The shutdown of the 2019-20 NBA season was unprecedented in itself, but its circumstances have grown even stranger with the. While seasons have been cut short due to labor issues in the past, never has a season been put on hold in the middle for several months.
That changes the league’s competitive landscape on a variety of levels, but nowhere more so than in medical terms. A number of injuries that seemed to warrant season-ending status before the shutdown need to be reconsidered now that the end of the season will come months later than previously expected. Some smaller maladies may have been able to resolve on their own with every player in basketball taking advantage of that rest.
Finishing the season in any form after all of that time off certainly poses increased risks of new and recurring injuries, but for the time being, we are going to focus on where teams and players will stand at the beginning of a picked up season. While teams largely haven’t commented on injuries since the season was suspended, here is what we can expect on the medical front from all 30 teams based on information that was available at the time and what little has been revealed in the months since.
Teams with no major injuries or medical situations looming
The following teams either did not have any major injuries entering the suspension of the season, or the injuries that they were dealing with still have not had time to recover. In other words, their situations remain largely unchanged.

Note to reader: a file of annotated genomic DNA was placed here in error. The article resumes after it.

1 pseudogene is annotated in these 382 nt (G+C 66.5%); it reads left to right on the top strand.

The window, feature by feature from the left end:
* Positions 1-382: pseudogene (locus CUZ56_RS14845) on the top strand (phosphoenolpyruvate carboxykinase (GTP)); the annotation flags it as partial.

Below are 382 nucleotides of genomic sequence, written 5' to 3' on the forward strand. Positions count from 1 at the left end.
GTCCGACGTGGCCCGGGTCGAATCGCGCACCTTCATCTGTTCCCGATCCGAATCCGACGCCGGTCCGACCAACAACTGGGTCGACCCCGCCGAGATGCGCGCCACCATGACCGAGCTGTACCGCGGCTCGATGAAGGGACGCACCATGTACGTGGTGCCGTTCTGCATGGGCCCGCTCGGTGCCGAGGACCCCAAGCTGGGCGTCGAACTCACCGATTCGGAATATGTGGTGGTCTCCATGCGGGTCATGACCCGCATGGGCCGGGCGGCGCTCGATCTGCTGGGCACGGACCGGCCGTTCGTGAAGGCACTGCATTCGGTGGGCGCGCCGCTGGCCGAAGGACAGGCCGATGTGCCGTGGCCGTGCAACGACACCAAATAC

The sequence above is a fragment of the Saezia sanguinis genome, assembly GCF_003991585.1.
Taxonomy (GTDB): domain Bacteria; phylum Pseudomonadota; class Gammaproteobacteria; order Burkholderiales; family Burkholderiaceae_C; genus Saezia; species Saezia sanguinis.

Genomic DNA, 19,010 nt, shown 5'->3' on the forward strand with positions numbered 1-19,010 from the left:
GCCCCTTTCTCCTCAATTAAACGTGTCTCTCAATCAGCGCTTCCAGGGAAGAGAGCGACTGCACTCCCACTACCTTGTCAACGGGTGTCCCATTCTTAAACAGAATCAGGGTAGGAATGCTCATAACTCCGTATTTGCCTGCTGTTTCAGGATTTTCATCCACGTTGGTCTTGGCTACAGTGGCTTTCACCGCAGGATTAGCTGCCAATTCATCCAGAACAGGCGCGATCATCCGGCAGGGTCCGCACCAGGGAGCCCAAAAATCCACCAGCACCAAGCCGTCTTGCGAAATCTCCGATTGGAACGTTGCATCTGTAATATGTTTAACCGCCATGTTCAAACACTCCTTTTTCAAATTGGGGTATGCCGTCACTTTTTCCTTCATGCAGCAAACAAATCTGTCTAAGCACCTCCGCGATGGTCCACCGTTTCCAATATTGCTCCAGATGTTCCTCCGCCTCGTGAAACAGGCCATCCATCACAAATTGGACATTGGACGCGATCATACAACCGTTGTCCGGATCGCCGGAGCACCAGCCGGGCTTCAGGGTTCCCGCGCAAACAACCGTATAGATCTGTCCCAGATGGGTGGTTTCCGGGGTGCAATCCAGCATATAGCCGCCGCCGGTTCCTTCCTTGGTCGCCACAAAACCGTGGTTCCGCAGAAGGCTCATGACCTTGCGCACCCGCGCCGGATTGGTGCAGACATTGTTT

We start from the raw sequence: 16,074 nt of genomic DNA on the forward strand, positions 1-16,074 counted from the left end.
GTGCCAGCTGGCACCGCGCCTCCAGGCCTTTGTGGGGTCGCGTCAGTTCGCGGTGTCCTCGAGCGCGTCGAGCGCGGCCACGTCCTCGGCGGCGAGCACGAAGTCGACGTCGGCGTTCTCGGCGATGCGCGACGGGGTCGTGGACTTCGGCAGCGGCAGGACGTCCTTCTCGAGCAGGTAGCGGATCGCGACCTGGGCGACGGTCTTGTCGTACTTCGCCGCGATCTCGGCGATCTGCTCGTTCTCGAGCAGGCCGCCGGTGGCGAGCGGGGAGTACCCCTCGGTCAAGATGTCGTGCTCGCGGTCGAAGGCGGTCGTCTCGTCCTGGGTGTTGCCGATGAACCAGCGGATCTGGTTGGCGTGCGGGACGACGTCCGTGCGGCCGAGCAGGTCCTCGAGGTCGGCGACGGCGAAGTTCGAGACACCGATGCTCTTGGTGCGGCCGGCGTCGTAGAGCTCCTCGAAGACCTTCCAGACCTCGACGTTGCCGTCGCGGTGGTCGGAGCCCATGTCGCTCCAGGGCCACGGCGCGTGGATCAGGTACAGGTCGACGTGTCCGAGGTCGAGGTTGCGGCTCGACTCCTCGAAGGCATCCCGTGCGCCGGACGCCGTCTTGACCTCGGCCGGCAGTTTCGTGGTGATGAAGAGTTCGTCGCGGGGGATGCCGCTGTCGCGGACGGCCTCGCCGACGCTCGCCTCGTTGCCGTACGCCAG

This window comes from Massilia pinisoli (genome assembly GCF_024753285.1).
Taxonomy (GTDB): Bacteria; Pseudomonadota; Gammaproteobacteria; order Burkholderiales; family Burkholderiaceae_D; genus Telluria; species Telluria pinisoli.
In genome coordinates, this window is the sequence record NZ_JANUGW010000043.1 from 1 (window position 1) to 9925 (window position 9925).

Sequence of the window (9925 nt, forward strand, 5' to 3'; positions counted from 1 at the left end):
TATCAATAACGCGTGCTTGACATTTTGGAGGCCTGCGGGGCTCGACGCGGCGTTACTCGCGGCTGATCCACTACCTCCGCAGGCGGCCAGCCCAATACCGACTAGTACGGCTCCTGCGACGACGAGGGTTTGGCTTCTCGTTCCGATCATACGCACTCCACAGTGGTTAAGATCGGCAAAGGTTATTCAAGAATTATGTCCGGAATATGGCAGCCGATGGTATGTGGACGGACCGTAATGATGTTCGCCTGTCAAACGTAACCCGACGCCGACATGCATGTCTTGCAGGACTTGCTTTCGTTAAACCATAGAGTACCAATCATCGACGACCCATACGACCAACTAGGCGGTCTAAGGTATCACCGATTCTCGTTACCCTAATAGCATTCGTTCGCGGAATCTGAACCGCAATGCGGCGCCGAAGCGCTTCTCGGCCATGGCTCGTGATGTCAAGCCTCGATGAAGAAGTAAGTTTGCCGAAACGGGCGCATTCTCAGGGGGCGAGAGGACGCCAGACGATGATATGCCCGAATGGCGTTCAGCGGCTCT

Charlotte, Denver, Houston, New York, Phoenix and Toronto should be considered fully healthy at this moment. Indiana still doesn’t have Jeremy Lamb, who tore his ACL in February.
Teams out of the playoff race:
The following teams have some relevant injury developments, but as they are functionally out of the playoff race (barring a drastic format shift), they are not overly important.
- Atlanta Hawks: Clint Capela told The Athletic’s Chris Kirschner in April that while he is not 100 percent, he is progressing. The exact nature of his heel injury is unknown, but considering that quote came over a month ago and there is still at least a month left before games potentially start, the idea that Capela might be healthy enough to play at Disney is not impossible.
- Chicago Bulls: Luke Kornet is now well beyond the initial 6-8 week time frame of his sprained ankle and fractured fifth metatarsal. Kris Dunn was ruled out for the season with a sprained MCL in February, but he too is beyond the typical time frame for a recovery from such an injury now.
- Cleveland Cavaliers: Dante Exum suffered a sprained ankle that knocked him out in late February. He should be healthy by the time the season picks back up.
- Detroit Pistons: Blake Griffin had knee surgery in early January. No timeline was given, and the exact issues are not known. It is theoretically possible that he is healthy enough to play in July, but the Pistons likely wouldn’t risk it just knowing his fragility.